But I have a special status for those who have been here and they do not commit crimes and I do think that we should have guards at the border. We should facilitate it, we should have a better work program. But before the recession hit, half the business people that would come to my office – half the people that come to my office to talk about immigration – one wanted more immigrants because they didn’t have enough workers, and the others wanted to send them all home. The welfare state affects us as well because it is true, there are some that are not anxious to get off welfare and go to work for 6 or 7 dollars an hour. And I think the welfare, the economic policies have a lot to do with the problem of immigration.
John Stossel: Let me go to my audience, a couple of people have questions for you, the first person has a criticism. Go for it.
Audience Member: Congressman Paul, I agree with you 90% of the time, but I want to ask you, don’t you think it’s a little naïve to believe that bringing the troops home and allowing Iran to have a nuclear weapon will make them abandon their desire for Jihad into an act of a second holocaust?
Ron Paul: Who have they committed Jihad against? You know, there is somebody, Robert Pape, has done the research, the ultimate research on Jihad and suicide terrorism around the world. And the Iranians have had nobody commit suicide terrorism. They are radical Islamist and they follow Sharia law and it’s a place where you and I might not want to live, but they haven’t gone 6000 miles from their shores, and invaded and occupied countries. That’s where the resentment comes from. No, I do not worry about them, like I said in the debate, they don’t even know how to make enough gasoline, they don’t have a navy or an air force or anything. They are not capable of attacking anybody. And here we’re putting up anti-ballistic missiles right up on the borders of Russia because the Iranians are about to launch weapons against us.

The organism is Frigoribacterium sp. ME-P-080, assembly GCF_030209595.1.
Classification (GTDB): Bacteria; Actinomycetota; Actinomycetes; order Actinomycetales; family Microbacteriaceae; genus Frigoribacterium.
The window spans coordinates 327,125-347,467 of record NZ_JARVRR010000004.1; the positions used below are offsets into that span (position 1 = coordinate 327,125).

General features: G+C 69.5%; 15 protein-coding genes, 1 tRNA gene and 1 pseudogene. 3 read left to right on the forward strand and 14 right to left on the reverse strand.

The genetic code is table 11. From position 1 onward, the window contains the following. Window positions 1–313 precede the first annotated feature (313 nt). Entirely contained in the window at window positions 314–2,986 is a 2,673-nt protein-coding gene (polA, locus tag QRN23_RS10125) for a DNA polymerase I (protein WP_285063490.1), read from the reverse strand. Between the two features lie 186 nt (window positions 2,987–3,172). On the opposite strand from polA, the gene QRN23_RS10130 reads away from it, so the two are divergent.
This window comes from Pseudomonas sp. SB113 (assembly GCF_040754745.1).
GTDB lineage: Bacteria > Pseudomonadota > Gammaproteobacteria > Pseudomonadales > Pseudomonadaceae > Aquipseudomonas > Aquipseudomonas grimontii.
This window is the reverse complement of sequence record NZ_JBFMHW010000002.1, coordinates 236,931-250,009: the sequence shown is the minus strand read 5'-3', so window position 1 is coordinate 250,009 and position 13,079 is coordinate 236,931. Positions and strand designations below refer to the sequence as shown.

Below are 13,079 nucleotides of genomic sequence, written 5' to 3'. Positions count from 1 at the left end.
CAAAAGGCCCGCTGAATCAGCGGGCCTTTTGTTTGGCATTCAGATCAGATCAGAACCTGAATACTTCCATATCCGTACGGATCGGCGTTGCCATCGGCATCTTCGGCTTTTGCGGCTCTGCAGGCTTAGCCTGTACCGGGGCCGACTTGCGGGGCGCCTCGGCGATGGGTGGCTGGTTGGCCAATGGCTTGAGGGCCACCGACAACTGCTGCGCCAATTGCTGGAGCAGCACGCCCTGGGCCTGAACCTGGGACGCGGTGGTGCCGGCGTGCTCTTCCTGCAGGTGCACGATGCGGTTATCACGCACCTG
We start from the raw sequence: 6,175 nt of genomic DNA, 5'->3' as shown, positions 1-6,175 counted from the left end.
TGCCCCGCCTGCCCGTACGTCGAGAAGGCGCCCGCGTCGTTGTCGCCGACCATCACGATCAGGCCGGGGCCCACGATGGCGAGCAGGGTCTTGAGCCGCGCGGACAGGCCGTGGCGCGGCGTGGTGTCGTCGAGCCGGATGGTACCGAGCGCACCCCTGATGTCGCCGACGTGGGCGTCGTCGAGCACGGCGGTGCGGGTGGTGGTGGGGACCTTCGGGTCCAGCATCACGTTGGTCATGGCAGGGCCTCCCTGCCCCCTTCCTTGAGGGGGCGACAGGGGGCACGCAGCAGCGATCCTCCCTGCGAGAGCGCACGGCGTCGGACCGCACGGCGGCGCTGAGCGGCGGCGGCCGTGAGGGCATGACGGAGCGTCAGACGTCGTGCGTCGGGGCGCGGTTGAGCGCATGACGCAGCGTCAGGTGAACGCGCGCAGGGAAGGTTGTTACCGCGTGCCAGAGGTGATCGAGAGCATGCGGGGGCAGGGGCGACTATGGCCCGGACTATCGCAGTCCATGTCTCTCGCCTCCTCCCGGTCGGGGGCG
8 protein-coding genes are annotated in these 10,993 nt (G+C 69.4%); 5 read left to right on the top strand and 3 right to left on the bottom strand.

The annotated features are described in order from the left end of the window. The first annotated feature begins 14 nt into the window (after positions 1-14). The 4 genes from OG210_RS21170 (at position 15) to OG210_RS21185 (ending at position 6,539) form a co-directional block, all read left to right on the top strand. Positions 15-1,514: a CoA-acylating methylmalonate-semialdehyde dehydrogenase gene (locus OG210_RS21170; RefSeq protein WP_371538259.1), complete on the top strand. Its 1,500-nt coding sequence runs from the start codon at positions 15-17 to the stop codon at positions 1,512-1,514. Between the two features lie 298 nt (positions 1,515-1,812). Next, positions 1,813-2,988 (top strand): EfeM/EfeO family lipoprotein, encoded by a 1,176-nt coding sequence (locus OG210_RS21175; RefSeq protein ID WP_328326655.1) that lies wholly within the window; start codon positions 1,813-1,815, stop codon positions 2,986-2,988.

It’s the same type of war talk that preceded going into Iraq. There are too many people for too long who have wanted to go to war against the Iranians. We opened the door of trade with the Chinese and we have done much better. And in Vietnam we walked away from there and that country has become unified, it has become westernized and a lot more has been achieved in peace than at war. I believe the founders and their admonitions that if you trade with a country, you are very likely not to fight a war with them. And I want to stop the wars because we flat out can’t afford them anymore.
John Stossel: Alright, just quickly, you wanted to say something nice.
Audience Member: Dr. Paul, a quick question. When I try to spread the message, I get resistance because you do not support welfare or Medicare or universal healthcare. How do you address this, because it does sound like we’re cold?
John Stossel: Cold and cruel. Just a quick answer, we’re almost out of time.
Ron Paul: Well, it takes a little bit longer, but true free markets is the only humanitarian system. Just look at the failure of the system today; the poor didn’t get houses and the poorer are not going to get their checks because the monetary system has been ripped up and the deficits don’t matter and they know they’re not going to get it. So there is a clear failure of the do-gooders’ effort to take care of the poor and have a safety net for everybody. So the facts are going to win that case for us. Morality should win it, because everybody should have a right to their life and a right to keep the fruits of their labor.
John Stossel: Thank you, Dr. Ron Paul, I don’t agree with you that it’s unlikely that some state might legalize polygamy, but we’ll have to talk about that another time.
John Stossel: Coming up, we’ll hear from our libertarian panel and more from the candidates. That’s next.